The significance of the data which the FDA called for is noted in Dr. Lockshin's declaration:
The "new" and the "old" FWC No. 2 are simply two different products. They contain different amounts and types of active ingredients, and there is no published literature of which I am aware that establishes that these differences do not influence the effectiveness of the FWC No. 2 product. Such a showing could only be made by a direct comparison of the "new" and "old" FWC No. 2. Additionally, I am not aware of any published data which shows that the two products contain the identical inactive ingredients or were manufactured under precisely the same conditions. These factors are important because they may affect the bioequivalence of the two products (i.e., their comparative rate and extent of absorption of the active ingredients). The bioequivalence of the two FWC product [sic] can also properly be established only by direct comparison.
None of Sandoz's experts state that they have any knowledge of the inactive ingredients in the new or the old formulations and they do not mention bioequivalence. More to the point, Sandoz's experts do not refer to any well-controlled, published scientific data upon which experts can fairly conclude that each of the ingredients in the new and old formulations is bioequivalent.
Thus I conclude that studies conducted using the old formulation are not well-controlled clinical investigations of products using the new formulation and extrapolation of the data derived from them is not justified for the purpose of a "new drug" determination.
Sandoz advances a legal basis for applying clinical studies of contributions of components of FWC No. 3 (containing 30 mg codeine) to the ingredients of FWC No. 2 (containing 15 mg codeine) and FWC No. 1 (containing 7.5 mg codeine). It advances the same legal basis for applying clinical studies of contributions of components of old formulations of FWC to ingredients of products containing the new formulations. It cites United States v. An Article of Drug . . . Mykocert, 345 F. Supp. 571 (N.D.Ill. 1972) and United States v. Entrol-C Medicated, 513 F.2d 1127 (9th Cir. 1975) for the proposition that the general recognition of a combination preparation could under certain circumstances be based upon the general recognition of its component parts, presumably as they manifested themselves in other contexts. I conclude that the proper rule and the rule that will be followed in this circuit is that the combination policy of 21 C.F.R. § 300.50 can only be met by studies of the particular drug product at issue or a drug having the same active ingredients which is demonstrably its bioequivalent. Even if Mykocert and Entrol-C Medicated were applied in this case, the exception to the general rule which they announce is limited and would not extend to the extrapolations Sandoz relies upon in this case.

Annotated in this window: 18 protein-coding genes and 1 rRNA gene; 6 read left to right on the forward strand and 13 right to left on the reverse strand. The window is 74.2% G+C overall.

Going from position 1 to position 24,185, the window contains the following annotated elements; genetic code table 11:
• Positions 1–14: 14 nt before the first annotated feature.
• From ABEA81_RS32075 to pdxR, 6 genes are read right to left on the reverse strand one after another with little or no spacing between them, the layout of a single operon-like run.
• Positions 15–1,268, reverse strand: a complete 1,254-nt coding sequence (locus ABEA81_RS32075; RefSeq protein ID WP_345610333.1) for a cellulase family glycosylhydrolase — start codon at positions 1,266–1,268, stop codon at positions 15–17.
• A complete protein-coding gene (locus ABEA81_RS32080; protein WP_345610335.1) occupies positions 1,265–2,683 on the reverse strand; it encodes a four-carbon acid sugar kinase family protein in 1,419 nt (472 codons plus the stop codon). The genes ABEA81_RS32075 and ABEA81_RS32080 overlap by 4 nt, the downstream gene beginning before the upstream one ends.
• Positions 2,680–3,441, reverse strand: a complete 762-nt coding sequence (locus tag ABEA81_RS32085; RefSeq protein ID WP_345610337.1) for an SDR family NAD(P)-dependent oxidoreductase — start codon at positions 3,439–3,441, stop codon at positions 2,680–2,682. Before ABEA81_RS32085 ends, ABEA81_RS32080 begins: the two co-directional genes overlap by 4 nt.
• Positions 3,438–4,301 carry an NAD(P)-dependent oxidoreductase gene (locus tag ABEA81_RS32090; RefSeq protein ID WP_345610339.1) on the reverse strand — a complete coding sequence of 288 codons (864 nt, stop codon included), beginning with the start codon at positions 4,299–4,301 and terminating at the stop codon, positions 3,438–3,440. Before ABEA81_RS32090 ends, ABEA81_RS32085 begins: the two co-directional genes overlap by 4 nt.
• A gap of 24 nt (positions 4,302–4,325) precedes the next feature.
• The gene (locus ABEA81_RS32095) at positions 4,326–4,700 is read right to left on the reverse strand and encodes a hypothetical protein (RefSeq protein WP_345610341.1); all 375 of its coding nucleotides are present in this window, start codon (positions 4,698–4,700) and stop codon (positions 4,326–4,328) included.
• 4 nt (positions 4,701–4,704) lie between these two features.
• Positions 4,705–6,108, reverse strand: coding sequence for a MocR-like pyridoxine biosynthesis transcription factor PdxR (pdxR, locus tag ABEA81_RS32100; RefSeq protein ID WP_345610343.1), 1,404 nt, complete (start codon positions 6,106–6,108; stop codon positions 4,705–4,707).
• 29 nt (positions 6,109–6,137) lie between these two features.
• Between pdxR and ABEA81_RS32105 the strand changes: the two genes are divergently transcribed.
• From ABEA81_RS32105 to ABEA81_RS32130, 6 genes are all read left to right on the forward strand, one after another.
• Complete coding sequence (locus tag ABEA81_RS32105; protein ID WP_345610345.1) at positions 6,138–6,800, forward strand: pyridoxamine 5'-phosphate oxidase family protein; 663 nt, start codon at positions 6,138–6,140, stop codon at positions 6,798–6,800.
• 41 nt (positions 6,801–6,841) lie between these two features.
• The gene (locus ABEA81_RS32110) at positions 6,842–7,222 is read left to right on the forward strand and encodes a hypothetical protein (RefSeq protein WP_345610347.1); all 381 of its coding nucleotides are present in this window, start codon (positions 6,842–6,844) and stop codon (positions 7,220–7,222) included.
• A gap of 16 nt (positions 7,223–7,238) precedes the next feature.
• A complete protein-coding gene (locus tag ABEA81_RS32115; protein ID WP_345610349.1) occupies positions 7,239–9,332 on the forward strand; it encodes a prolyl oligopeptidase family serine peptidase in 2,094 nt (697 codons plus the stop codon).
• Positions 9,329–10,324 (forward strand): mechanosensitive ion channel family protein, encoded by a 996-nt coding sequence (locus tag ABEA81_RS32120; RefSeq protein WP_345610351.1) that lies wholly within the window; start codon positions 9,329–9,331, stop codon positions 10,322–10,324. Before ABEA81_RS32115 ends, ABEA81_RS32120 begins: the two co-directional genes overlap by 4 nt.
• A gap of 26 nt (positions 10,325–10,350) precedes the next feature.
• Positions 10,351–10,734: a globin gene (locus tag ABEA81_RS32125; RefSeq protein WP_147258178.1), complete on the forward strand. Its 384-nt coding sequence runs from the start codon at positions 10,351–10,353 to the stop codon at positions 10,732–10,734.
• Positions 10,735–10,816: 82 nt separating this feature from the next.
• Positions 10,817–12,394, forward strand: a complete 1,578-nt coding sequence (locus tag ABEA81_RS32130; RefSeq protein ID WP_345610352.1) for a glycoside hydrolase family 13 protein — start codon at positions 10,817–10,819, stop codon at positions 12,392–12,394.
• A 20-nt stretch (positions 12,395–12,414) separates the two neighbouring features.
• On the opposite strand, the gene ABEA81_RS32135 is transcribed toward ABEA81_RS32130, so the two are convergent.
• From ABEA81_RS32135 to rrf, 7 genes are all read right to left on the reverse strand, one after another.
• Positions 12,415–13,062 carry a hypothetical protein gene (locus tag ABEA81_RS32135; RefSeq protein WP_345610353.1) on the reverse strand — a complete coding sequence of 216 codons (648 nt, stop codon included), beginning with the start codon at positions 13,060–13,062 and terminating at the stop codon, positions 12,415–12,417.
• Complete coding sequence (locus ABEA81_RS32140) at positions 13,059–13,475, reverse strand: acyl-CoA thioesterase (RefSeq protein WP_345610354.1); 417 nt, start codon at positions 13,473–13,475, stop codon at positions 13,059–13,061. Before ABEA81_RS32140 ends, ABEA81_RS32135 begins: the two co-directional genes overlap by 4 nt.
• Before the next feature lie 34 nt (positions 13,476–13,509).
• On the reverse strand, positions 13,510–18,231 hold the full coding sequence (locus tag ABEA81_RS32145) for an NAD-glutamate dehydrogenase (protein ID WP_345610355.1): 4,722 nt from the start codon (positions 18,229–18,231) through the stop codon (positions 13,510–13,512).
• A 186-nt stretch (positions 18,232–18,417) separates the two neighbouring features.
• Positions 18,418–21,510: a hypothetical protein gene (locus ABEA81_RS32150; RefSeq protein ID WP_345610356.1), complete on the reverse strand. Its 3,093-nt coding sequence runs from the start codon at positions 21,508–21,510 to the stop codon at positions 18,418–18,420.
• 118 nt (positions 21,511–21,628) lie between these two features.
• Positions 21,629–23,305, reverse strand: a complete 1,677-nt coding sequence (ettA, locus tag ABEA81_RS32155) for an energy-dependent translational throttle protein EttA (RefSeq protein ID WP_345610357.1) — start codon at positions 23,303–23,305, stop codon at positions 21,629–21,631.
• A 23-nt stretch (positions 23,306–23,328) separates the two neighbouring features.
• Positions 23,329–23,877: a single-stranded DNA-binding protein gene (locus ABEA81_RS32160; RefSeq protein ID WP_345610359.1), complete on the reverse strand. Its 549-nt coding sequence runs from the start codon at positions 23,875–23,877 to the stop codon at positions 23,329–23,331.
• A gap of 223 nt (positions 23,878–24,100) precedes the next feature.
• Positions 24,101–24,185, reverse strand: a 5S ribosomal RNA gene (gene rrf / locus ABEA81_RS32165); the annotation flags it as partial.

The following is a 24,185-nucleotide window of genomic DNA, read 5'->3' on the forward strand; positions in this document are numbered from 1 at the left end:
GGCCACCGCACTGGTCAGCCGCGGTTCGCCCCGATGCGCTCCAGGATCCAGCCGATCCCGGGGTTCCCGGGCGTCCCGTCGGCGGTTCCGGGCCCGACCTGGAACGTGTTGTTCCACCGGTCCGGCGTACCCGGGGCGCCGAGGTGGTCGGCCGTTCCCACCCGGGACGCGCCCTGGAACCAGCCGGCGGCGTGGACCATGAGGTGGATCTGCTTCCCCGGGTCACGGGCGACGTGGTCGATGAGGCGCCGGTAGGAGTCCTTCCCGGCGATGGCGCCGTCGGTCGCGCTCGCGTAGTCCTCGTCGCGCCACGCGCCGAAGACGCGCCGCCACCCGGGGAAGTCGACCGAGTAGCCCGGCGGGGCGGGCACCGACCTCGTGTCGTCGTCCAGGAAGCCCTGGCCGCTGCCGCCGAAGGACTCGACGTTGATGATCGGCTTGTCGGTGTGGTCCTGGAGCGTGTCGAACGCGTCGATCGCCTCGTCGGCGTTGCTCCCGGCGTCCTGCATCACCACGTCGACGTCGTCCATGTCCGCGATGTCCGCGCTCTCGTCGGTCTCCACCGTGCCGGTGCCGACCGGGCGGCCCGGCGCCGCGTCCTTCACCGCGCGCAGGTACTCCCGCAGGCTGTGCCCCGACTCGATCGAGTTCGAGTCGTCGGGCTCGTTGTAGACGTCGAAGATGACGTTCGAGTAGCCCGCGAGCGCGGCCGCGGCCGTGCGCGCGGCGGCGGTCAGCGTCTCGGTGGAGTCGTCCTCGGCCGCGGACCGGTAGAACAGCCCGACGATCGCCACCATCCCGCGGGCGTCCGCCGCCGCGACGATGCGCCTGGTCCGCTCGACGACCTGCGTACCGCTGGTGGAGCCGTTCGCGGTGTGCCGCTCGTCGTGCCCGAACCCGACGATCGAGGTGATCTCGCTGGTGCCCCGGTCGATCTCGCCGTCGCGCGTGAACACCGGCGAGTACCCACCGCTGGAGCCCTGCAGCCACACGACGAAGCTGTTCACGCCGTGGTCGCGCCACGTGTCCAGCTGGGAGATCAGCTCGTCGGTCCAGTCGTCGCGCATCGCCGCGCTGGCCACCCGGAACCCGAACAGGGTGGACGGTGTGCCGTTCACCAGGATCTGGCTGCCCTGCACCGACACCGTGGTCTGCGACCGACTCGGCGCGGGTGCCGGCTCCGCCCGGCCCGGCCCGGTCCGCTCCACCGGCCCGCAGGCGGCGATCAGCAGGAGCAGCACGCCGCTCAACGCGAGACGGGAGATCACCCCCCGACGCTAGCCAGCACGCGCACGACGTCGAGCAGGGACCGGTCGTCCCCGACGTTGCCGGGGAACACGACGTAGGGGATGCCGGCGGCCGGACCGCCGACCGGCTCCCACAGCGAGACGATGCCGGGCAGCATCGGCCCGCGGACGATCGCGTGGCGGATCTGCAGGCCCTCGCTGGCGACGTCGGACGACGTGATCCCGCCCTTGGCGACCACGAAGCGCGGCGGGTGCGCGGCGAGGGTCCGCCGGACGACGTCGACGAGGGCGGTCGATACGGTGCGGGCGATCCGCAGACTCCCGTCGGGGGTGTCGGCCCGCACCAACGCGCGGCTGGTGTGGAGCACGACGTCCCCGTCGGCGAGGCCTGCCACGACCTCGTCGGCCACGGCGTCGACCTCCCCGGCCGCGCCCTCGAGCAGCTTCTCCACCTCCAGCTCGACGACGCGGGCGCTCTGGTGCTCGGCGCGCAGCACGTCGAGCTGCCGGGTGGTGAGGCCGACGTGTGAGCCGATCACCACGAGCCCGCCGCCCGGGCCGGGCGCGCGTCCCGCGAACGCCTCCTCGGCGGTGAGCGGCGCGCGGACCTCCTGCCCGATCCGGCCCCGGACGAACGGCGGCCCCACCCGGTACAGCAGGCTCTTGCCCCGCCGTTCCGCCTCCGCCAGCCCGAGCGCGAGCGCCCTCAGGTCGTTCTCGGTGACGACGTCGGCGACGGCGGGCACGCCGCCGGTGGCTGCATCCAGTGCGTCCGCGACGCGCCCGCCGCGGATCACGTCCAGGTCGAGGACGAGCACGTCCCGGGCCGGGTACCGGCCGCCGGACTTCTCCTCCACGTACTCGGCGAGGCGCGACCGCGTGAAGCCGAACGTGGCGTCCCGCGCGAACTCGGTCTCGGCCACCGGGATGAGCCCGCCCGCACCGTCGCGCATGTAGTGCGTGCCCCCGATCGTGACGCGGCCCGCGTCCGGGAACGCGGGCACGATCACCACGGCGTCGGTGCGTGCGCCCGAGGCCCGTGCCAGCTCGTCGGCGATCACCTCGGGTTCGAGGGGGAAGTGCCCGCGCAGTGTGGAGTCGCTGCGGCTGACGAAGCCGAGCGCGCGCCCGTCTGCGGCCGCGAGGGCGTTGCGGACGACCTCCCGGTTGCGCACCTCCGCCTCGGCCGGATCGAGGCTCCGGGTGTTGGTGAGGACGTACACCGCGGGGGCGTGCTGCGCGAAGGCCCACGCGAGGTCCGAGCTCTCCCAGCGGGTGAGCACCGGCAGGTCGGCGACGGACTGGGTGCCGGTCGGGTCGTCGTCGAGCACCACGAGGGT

Having made these general observations, I will state briefly the reasons why I have concluded that Sandoz has failed to produce evidence on the basis of which it could be found that published, well-controlled clinical studies establish recognition of the contribution of the ingredients of FWC No. 1 and FWC No. 2.